Musical Theater Drill Down

MURRAY seth book jacket IS


BY CHRISTOPHER MURRAY | So, do you watch these Broadway-themed hit reality shows?

“Lifestyles of the Bitchiest on Broadway,” “Celebrity Accompanist,” “The Voice Coach,” “Keeping Up with the KarSmashians,” “America’s Got High C’s,” “The Real Understudies of Broadway,” “Don’t Tell Mama in Hell’s Kitchen,” “The Biggest Loser Who Was Robbed of That Tony Award,” “So You Think You Can Do a Time Step?” or “So You Wanna Be Paul Castree’s Understudy?”


Of course, you don’t, they don’t exist. Yet. But any one of them could be created from the raw material of “Seth’s Broadway Diary, Volume I” just published by Dress Circle Publishing — in time to buy for your grandmother for Christmas. Take that, football!

Seth Rudetsky generously takes us into the daily life of a consummate Broadway insider

If you’ve been to a musical on the Great White Way in the last 25 years, this book is as addictive as potato chips. You can’t read just one entry.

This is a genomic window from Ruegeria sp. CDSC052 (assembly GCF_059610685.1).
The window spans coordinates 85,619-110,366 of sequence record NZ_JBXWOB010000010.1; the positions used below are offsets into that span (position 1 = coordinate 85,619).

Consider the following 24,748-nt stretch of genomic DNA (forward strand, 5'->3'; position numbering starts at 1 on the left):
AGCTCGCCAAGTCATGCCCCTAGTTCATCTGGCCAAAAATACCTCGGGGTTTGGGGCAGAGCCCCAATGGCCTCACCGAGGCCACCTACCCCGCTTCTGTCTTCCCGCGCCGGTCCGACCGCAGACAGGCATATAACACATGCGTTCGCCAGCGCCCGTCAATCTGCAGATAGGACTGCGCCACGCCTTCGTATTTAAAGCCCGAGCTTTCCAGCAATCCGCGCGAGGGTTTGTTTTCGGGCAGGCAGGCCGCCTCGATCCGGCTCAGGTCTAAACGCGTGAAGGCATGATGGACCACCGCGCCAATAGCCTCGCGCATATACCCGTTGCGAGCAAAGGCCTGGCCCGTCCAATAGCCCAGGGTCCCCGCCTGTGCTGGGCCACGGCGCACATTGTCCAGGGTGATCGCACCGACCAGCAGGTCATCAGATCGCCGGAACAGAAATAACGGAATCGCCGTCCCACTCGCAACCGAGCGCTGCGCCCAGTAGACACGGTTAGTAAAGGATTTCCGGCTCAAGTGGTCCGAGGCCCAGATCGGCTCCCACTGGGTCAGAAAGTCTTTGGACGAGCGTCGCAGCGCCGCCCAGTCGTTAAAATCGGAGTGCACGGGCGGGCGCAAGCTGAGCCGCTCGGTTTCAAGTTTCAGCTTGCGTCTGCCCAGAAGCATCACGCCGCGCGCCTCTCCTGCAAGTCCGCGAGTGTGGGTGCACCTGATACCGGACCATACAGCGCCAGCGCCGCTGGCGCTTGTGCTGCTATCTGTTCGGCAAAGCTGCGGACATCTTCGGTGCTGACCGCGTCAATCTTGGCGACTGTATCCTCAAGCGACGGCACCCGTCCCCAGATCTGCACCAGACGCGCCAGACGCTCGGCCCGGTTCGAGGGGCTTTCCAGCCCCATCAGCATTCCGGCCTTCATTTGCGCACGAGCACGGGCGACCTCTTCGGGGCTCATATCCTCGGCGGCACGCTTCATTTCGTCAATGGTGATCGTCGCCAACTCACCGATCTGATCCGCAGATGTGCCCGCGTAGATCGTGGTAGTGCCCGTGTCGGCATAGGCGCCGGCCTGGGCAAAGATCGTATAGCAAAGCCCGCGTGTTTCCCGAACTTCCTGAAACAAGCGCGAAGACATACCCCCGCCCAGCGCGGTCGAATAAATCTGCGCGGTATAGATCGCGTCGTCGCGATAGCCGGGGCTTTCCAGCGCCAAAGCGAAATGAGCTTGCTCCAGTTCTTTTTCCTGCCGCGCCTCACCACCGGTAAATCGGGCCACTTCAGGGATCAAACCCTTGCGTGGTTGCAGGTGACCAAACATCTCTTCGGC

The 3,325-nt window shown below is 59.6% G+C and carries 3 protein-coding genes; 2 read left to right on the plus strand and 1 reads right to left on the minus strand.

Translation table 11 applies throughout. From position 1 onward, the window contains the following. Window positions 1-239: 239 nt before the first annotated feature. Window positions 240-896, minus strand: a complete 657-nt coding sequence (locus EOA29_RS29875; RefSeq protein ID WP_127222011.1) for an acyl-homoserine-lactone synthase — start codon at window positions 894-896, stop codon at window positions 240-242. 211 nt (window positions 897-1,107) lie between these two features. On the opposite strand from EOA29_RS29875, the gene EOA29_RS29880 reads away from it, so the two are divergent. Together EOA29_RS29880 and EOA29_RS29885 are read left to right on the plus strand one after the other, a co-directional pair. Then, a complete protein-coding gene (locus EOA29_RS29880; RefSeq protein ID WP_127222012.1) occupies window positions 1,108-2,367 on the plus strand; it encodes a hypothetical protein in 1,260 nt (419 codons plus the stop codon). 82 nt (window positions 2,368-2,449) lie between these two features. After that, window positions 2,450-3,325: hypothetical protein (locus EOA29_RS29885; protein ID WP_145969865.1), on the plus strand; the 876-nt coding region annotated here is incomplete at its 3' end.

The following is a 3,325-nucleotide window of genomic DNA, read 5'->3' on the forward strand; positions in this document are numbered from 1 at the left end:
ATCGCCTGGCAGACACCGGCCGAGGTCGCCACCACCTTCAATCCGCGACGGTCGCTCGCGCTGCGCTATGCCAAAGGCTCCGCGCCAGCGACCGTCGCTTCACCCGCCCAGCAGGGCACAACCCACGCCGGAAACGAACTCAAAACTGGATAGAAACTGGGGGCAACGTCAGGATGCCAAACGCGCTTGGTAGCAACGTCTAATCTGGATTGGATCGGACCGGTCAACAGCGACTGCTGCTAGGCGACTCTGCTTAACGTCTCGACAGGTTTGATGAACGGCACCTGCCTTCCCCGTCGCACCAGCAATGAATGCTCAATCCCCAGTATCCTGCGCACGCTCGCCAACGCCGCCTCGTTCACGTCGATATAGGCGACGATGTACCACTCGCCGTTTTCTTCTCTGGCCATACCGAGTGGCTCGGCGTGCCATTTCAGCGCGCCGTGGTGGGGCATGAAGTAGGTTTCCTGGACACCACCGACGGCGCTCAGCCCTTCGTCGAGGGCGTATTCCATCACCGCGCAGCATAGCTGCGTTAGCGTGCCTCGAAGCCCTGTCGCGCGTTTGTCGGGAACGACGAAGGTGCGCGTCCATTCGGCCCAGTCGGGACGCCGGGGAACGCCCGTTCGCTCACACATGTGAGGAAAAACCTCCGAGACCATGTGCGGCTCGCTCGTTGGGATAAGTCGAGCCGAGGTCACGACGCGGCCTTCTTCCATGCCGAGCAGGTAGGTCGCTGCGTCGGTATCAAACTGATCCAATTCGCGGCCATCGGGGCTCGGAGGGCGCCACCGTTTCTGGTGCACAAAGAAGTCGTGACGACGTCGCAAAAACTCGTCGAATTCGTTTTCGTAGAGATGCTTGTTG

Luckily, there are dozens, with italicized updates from the present and referrals to videos of Tony broadcast performances and OCRs, or “Original Cast Recordings” — not “soundtracks,” that’s just for movies, thank you very much. It’s like the textbook for a Yale survey class “Musical Theater Queen 101.”

The Broadway Boswell in question is Seth Rudetsky, whom the diva Audra McDonald — record holder for six Tony wins, more than any other actor — calls “The Mayor of Broadway.” Rudetsky is convinced everyone has an inner musical theater queen.

Seth Rudetsky and Matthew Broderick at Don’t Tell Mama in October. | KRISTIN GOEHRING

Seth Rudetsky and Matthew Broderick at Don’t Tell Mama in October. | KRISTIN GOEHRING